In a recent study published in the New England Journal of Medicine, researchers found among Israeli adults aged 60 years and older, those receiving a third booster dose of the Pfizer-BioNTech COVID-19 vaccine have much lower risks of COVID-19 and severe illness than people who only receiving the two original vaccine doses.
The study is from the Weizmann Institute of Science. One author is Yinon M. Bar‑On.
The team compared the rate of confirmed COVID-19 cases and the rate of severe illness (July 30 through Aug. 31, 2021) between those who had received a booster injection at least 12 days earlier (booster group) and those who had not received a booster injection (nonbooster group).
The analysis included 1,137,804 people ages 60 years and older who had been fully vaccinated at least five months earlier.
The team found that ≥12 days after the booster dose, the rate of confirmed infection was lower in the booster group than in the nonbooster group by a factor of 11.3.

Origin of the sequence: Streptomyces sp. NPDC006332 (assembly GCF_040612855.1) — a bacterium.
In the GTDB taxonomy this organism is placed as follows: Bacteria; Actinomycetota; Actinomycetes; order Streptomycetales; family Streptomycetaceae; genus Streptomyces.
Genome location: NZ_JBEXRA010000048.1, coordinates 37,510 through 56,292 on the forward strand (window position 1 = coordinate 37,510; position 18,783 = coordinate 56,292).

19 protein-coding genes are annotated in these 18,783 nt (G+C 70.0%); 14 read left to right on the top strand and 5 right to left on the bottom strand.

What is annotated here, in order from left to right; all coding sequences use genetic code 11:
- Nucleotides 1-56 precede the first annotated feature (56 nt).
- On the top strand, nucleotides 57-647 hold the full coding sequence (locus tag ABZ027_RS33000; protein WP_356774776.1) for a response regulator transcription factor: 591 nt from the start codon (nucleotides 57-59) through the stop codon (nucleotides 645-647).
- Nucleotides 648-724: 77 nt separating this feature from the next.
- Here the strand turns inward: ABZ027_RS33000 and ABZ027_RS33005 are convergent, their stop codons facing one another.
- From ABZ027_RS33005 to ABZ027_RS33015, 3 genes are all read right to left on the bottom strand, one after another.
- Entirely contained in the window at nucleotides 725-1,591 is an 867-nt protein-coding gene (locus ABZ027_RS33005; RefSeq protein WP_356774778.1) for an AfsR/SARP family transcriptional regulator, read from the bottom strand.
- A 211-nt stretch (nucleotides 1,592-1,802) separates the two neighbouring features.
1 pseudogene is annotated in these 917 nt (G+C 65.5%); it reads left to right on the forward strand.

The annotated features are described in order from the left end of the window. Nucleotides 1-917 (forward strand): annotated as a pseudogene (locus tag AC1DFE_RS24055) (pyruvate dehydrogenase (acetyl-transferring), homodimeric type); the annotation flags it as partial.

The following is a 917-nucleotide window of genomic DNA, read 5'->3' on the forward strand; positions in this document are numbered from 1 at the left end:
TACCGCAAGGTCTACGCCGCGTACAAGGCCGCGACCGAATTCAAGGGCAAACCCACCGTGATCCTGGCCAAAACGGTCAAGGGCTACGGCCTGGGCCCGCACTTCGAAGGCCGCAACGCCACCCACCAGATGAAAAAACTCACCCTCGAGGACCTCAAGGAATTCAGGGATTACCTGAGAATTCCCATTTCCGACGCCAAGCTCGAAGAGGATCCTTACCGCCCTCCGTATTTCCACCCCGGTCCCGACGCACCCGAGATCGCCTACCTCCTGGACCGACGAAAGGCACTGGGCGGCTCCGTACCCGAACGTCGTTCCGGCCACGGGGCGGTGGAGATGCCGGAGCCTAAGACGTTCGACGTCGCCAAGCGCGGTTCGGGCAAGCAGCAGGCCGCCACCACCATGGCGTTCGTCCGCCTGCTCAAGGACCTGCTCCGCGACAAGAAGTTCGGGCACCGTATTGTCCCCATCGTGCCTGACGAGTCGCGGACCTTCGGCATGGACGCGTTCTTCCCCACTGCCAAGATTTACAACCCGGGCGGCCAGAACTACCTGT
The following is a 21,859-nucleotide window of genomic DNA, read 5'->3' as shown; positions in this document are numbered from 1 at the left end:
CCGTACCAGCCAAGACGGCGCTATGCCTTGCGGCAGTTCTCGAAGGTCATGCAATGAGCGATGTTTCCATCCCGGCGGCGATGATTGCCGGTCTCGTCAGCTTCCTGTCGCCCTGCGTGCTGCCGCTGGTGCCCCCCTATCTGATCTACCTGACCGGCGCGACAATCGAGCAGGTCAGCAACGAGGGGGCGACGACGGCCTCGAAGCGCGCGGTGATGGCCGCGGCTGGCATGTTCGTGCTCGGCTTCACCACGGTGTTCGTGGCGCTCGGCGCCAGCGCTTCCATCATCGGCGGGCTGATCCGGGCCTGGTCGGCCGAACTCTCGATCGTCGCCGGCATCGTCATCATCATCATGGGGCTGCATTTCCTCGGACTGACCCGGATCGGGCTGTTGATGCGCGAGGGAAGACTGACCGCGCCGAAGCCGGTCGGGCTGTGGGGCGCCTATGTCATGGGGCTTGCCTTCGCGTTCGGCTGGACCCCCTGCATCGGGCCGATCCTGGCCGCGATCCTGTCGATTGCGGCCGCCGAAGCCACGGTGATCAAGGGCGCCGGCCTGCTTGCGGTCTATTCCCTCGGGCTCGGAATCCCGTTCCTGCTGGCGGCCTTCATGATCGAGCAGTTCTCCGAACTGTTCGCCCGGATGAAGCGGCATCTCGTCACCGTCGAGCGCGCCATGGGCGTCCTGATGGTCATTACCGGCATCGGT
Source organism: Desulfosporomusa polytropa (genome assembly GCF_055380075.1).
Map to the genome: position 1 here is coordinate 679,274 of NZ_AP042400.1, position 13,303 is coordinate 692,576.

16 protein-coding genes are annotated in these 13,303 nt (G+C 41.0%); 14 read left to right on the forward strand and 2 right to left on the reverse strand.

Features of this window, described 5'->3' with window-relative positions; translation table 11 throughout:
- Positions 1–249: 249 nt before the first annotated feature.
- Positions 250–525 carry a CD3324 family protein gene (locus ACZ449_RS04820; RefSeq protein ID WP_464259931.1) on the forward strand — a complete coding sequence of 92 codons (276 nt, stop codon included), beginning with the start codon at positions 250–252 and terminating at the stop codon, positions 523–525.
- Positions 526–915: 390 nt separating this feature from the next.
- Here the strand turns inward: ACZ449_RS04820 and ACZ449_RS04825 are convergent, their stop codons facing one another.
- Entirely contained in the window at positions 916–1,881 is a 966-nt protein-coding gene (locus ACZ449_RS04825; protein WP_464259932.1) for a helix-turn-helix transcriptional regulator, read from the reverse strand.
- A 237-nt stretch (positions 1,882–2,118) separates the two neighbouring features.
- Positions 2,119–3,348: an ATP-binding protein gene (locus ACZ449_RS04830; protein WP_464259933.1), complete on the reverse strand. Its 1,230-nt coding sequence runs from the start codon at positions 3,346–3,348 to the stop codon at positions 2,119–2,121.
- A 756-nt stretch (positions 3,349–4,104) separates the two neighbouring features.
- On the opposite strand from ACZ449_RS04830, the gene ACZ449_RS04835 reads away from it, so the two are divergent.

Similarly, the rate of severe illness was lower by a factor of 19.5. Compared with the rate of infection four to six days after the booster, the rate of confirmed infection ≥12 days after vaccination was lower by a factor of 5.4.
These findings give clear indications of the effectiveness of a booster dose even against the currently dominant delta variant.
The team says future studies will help determine the long-term effectiveness of the booster dose against current and emerging variants.
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